COVID-19 effects being felt in Island County
— Created April 1, 2020 by Kathy Reed
By Kathy Reed
The number of those infected with COVID-19 continues to rise in Island County as government officials, healthcare workers and community members pull together to battle the pandemic.
According to Island County Public Health, 109 people had tested positive for the virus as of press time Tuesday. Of those, 44 cases were related to the outbreak among residents and staff of Careage of Whidbey in Coupeville. Two people from the Careage outbreak have died, bringing the number of COVID-19 related deaths in Island County to three. According to public health, there are no other known outbreaks associated with long-term care facilities in Island County at this time.
Health officials say the governor’s “Stay Home, Stay Healthy” order applies to the entire community, in all locations, on both Camano and Whidbey Islands. Meanwhile, in a press conference Monday afternoon, Gov. Jay Inslee said officials will be cracking down on enforcing his order.
“Since I announced the ‘Stay Home, Stay Healthy’ order for our state, we have seen social distancing and other compliance from businesses and residents across Washington for the good of the public health,” Inslee said. “But thousands of calls are also pouring in to state and local agencies from concerned residents, with reports that some individuals and businesses are not in compliance.
“These people are concerned about their health, the health of others, and how the actions of those who willfully violate this order may ultimately drag out the COVID-19 crisis even longer,” he continued.
The state has created an online form for reporting businesses potentially violating orders and is providing guidance to local law enforcement on enforcing bans on gatherings of individuals. Law enforcement officials will first educate businesses and individuals about how their actions increase the risks to public safety before any citations will be issued.
Formal enforcement actions could include citations, suspension notices, revocation of business licenses and potential criminal charges.
“The only way we can fight this pandemic and protect our families and our communities is if we come together on behalf of each other,” Inslee said.
Gov. Inslee’s directive is set to expire April 8, although he said he expects it is very likely his “Stay Home, Stay Healthy” order will be extended.
Locally, public health and medical professionals have been managing the situation thus far. In terms of testing on Whidbey Island, WhidbeyHealth has been able to perform roughly a dozen or so tests daily at a drive-through facility, although a hospital spokesperson said they are beginning to see those numbers tick up.
“Between March 16 and March 26, there were between 11 and 18 swabs taken per day; however, we have seen that number increase and fluctuate this week,” said Patricia Duff, adding that turn-around time on test results has been greatly improved.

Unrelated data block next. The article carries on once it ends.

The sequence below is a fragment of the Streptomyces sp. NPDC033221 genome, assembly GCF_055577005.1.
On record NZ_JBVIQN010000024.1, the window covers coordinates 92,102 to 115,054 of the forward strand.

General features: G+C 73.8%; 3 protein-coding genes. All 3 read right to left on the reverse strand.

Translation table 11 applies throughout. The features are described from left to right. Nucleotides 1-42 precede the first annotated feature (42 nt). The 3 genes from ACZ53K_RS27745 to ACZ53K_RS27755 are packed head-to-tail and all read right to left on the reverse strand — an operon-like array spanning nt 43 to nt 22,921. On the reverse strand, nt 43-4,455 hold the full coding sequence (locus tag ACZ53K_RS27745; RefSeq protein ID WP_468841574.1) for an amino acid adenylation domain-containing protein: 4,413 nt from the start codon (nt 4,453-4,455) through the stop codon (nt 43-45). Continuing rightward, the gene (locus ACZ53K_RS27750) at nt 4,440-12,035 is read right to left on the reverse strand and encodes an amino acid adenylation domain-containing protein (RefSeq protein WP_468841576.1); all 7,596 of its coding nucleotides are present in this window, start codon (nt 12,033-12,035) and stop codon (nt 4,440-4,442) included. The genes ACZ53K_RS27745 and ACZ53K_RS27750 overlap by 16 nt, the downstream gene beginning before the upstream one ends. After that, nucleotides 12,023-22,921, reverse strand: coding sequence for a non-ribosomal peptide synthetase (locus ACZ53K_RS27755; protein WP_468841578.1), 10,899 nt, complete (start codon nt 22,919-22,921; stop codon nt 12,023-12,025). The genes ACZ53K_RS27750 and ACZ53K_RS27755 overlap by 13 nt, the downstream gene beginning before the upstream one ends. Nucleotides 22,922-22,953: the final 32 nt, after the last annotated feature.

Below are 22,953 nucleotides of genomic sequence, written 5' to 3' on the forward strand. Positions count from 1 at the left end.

“Patients are registered for testing by calling our hotline at 360-240-4055 and then go to our drive-through screening, where they are swabbed and their specimen is sent off-island to one of the authorized labs,” Duff explained. “Recently, we changed our choice of labs and now results are coming back from the labs earlier than the 7-10 days we were experiencing. Each patient receives a call from a WhidbeyHealth nurse to discuss their results whether positive or negative.”
While Duff said WhidbeyHealth Medical Center is not currently experiencing any staffing shortages, work is underway to make preparations should the situation worsen.
“In anticipation of a possible surge of COVID-19 patients, we have put out a call to inactive providers in our community to volunteer their services if the need should arise,” she said. “Now that WADOH has established more flexible licensing requirements due to the emergency, we are eager to build a reserve workforce should we need one. If providers are not currently credentialed, we have a rapid process in place to expedite restoring certifications for physicians and nurses.”
Anyone interested in volunteering their services as a healthcare provider at WhidbeyHealth Medical Center or through tele-med services during the COVID-19 outbreak is asked to contact Colleen Clark, chief of operations at email@example.com.
While the hospital has been able to order personal protective equipment, such as the much sought-after N95 masks, it is in need of surgical gowns.
“The greatest and most important need we have now is for PPE, particularly surgical gowns,” Duff said. “Tyvec suits/coveralls would also be welcome at this point.”
Duff said hospital staff are also extremely thankful for individuals and businesses stepping up to make PPE items.
“The outpouring of donations from our community has been absolutely awesome,” she said. “There have been about 300 community members who have contacted us to help make cotton surgical masks (the guidelines for which can be found on our website.) We will also receive 50 face shields that are being made by the island’s Atlantis robotics team and 25 more from a number of owners of 3D printers who are able to print face shields for the hospital.
“We are receiving such items every day through a donation box system that is set up in the front entrance of the hospital,” Duff continued. “There have also been countless smaller donations of N95 masks, gloves and surgical masks from island builders, private medical and dental offices, other local businesses and various residents who have been donating whatever they have left of their personal supplies. It has been a massive and poignant show of support and all of us are extremely grateful for it.”
Information on how to make masks or donate to the hospital can be found online at whidbeyhealth.org. The public is also welcome to watch WhidbeyHealth’s livestream updates every Wednesday at noon on Facebook.